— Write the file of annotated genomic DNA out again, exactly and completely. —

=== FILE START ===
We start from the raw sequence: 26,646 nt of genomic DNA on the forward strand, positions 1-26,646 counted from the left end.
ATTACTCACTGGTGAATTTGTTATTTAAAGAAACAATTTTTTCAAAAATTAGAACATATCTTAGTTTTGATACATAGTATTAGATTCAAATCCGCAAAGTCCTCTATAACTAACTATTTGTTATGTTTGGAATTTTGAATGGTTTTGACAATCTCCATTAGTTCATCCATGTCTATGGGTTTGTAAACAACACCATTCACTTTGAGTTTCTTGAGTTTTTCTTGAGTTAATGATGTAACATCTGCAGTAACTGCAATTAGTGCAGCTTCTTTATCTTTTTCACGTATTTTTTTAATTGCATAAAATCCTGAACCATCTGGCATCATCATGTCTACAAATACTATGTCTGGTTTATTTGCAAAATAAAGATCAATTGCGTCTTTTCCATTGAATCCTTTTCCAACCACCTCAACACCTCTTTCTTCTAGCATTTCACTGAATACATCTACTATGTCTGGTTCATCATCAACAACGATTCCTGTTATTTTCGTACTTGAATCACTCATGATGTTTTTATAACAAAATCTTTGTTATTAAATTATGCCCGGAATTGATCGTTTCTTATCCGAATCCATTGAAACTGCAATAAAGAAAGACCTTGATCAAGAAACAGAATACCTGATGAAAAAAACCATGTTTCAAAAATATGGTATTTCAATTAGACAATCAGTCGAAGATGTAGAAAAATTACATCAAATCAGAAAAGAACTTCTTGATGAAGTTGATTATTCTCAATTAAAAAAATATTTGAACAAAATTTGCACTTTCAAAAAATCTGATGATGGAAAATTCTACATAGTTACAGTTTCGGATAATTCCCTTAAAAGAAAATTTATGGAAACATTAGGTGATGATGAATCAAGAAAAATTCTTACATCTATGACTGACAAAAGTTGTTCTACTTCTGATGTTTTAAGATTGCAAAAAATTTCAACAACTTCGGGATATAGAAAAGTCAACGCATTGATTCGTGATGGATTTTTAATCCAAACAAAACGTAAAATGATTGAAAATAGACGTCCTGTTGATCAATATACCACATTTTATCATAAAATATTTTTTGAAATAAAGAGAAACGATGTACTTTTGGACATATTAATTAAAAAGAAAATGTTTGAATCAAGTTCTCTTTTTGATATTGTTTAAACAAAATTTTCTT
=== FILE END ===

We start from the raw sequence: 26,646 nt of genomic DNA on the forward strand, positions 1-26,646 counted from the left end.
ATTACTCACTGGTGAATTTGTTATTTAAAGAAACAATTTTTTCAAAAATTAGAACATATCTTAGTTTTGATACATAGTATTAGATTCAAATCCGCAAAGTCCTCTATAACTAACTATTTGTTATGTTTGGAATTTTGAATGGTTTTGACAATCTCCATTAGTTCATCCATGTCTATGGGTTTGTAAACAACACCATTCACTTTGAGTTTCTTGAGTTTTTCTTGAGTTAATGATGTAACATCTGCAGTAACTGCAATTAGTGCAGCTTCTTTATCTTTTTCACGTATTTTTTTAATTGCATAAAATCCTGAACCATCTGGCATCATCATGTCTACAAATACTATGTCTGGTTTATTTGCAAAATAAAGATCAATTGCGTCTTTTCCATTGAATCCTTTTCCAACCACCTCAACACCTCTTTCTTCTAGCATTTCACTGAATACATCTACTATGTCTGGTTCATCATCAACAACGATTCCTGTTATTTTCGTACTTGAATCACTCATGATGTTTTTATAACAAAATCTTTGTTATTAAATTATGCCCGGAATTGATCGTTTCTTATCCGAATCCATTGAAACTGCAATAAAGAAAGACCTTGATCAAGAAACAGAATACCTGATGAAAAAAACCATGTTTCAAAAATATGGTATTTCAATTAGACAATCAGTCGAAGATGTAGAAAAATTACATCAAATCAGAAAAGAACTTCTTGATGAAGTTGATTATTCTCAATTAAAAAAATATTTGAACAAAATTTGCACTTTCAAAAAATCTGATGATGGAAAATTCTACATAGTTACAGTTTCGGATAATTCCCTTAAAAGAAAATTTATGGAAACATTAGGTGATGATGAATCAAGAAAAATTCTTACATCTATGACTGACAAAAGTTGTTCTACTTCTGATGTTTTAAGATTGCAAAAAATTTCAACAACTTCGGGATATAGAAAAGTCAACGCATTGATTCGTGATGGATTTTTAATCCAAACAAAACGTAAAATGATTGAAAATAGACGTCCTGTTGATCAATATACCACATTTTATCATAAAATATTTTTTGAAATAAAGAGAAACGATGTACTTTTGGACATATTAATTAAAAAGAAAATGTTTGAATCAAGTTCTCTTTTTGATATTGTTTAAACAAAATTTTCTT